International
Tables for Crystallography Volume C Mathematical, physical and chemical tables Edited by E. Prince © International Union of Crystallography 2006 
International Tables for Crystallography (2006). Vol. C, ch. 8.3, pp. 698701
Section 8.3.2.1. Stereochemical constraints as observational equations^{a}NIST Center for Neutron Research, National Institute of Standards and Technology, Gaithersburg, MD 20899, USA,^{b}Geophysical Laboratory, Carnegie Institution of Washington, 5251 Broad Branch Road NW, Washington, DC 200151305, USA, and ^{c}Laboratory for the Structure of Matter, Code 6030, Naval Research Laboratory, Washington, DC 203755000, USA 
As described in Section 8.1.2 , given a set of observations, , that can be described by model functions, M_{i}(x), where x is the vector of model parameters, we seek to find x for which the sum is minimum. For restrained refinement, S is composed of several classes of observational equations, including, in addition to the ones for structure factors, equations for interatomic distances, planar groups and displacement factors.
Structure factors yield terms in the sum of the form The distances between bonded atoms and between nextnearestneighbour atoms may be used to require bonded distances and angles to fall within acceptable ranges. This gives terms of the form where σ_{d} is the standard deviation of an empirically determined distribution of values for distances of that type. Groups of atoms may be restrained to be near a common plane by terms of the form (Schomaker, Waser, Marsh & Bergman, 1959) where and are parameters of the plane, σ_{p} is again an empirically determined standard deviation, and · indicates the scalar product.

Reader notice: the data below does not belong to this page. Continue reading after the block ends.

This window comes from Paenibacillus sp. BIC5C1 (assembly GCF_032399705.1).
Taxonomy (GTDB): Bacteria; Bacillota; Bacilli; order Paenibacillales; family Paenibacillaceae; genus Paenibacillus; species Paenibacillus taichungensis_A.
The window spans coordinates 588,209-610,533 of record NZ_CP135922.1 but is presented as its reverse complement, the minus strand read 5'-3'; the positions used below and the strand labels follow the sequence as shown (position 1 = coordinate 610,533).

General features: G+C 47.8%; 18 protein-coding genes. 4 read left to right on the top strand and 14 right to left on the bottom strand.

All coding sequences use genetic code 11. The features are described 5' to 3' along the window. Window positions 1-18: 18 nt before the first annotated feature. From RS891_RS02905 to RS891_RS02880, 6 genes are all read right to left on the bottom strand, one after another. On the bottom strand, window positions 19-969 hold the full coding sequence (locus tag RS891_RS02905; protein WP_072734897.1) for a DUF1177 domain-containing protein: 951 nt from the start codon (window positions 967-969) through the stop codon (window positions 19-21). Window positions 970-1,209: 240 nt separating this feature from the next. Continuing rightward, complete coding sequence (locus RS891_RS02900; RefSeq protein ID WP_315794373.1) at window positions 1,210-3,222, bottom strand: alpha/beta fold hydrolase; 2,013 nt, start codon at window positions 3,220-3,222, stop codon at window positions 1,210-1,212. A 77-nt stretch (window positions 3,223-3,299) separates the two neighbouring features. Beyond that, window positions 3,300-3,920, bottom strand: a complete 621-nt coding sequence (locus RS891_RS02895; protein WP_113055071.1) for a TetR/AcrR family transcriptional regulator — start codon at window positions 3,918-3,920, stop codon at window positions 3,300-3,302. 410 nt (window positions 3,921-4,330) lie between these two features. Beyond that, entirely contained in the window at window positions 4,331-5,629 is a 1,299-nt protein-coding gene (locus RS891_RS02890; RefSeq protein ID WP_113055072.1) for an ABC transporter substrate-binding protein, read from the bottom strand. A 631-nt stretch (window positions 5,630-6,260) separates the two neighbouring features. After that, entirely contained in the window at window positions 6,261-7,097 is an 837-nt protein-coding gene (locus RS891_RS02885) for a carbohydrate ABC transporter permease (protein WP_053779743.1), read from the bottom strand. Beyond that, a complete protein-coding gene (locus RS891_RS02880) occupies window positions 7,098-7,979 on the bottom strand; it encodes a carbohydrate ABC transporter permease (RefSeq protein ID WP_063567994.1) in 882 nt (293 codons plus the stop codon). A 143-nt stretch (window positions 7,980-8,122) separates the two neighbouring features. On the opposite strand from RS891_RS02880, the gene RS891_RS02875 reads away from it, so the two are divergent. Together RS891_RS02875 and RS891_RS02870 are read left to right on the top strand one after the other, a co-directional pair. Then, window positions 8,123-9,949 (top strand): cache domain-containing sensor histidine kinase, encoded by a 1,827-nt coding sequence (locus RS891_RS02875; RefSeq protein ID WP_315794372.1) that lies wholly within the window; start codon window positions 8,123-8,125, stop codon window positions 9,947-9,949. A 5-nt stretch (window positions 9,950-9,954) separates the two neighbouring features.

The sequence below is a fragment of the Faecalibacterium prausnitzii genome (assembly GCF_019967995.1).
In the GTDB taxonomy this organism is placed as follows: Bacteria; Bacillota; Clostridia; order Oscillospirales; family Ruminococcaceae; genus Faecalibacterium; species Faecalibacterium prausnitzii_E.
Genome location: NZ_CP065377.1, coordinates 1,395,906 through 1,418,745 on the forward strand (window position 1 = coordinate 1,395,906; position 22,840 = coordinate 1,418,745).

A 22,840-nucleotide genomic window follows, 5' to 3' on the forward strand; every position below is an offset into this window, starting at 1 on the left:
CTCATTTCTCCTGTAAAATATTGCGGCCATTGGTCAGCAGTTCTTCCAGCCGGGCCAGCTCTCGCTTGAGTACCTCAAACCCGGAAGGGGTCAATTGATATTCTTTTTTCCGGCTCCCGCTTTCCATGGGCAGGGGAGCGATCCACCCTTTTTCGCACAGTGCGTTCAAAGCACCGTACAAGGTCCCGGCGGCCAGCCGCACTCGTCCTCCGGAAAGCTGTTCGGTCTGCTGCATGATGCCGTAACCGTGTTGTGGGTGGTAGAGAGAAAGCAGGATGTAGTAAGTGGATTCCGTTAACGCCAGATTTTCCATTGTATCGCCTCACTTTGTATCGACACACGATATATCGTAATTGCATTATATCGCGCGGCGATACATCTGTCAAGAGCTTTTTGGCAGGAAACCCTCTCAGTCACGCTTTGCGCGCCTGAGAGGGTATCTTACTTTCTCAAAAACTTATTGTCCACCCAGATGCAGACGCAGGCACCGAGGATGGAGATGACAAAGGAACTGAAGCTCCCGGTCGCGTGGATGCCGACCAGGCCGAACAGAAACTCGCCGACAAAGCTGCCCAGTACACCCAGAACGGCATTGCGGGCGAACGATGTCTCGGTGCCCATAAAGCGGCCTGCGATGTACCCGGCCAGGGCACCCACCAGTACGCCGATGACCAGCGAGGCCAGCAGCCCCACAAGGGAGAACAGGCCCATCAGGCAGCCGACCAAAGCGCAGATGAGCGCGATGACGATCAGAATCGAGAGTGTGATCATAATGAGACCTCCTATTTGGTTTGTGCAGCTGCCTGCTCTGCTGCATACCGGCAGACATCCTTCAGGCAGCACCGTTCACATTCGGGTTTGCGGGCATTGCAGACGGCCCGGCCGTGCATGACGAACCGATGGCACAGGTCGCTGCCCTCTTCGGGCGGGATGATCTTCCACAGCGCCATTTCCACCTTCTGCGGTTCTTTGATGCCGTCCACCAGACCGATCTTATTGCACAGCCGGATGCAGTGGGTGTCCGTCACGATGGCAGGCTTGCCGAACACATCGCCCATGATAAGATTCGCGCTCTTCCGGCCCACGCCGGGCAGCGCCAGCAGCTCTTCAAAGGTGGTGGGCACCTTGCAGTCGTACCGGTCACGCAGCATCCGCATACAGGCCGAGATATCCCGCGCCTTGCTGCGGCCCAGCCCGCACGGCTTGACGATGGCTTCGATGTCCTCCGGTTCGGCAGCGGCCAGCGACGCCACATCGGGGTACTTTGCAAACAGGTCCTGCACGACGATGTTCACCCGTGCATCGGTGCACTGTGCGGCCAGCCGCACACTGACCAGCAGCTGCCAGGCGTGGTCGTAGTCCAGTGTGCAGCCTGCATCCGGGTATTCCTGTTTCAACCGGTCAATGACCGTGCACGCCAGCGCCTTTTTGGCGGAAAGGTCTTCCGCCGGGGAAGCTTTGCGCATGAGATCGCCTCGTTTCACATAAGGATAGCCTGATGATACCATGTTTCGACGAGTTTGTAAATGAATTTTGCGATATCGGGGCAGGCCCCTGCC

If a molecule undergoes thermal oscillation, the displacement parameters of individual atoms that are stereochemically related must be correlated. These parameters may be required to be consistent with the known stereochemistry by assuming a model that gives a distribution function for the interatomic distances in terms of the individual atom parameters and then restraining the variance of that distribution function to a suitably small value. The variation with time of the distances between covalently bonded atoms can be no greater than a few hundredths of an ångström. Therefore, the thermal displacements of bonded atoms should be very similar along the bond direction, but they may be more dissimilar perpendicular to the bond. If we make the assumption that the atom with a broader distribution in a given direction is `riding' on the atom with the narrower distribution, the variance of the interatomic distance parallel to a vector v making an angle with the direction of bond j is (Konnert & Hendrickson, 1980) where is the normal distance for that type of bond, = , and and are the mean square displacements parallel to v of atom a and atom b, respectively. The restraint terms then have the form . For isotropic displacement factors, these terms take the particularly simple form , but with the disadvantage that, when isotropic displacement parameters are used, the displacements cannot be suitably restrained along the bonds and perpendicular to the bonds simultaneously.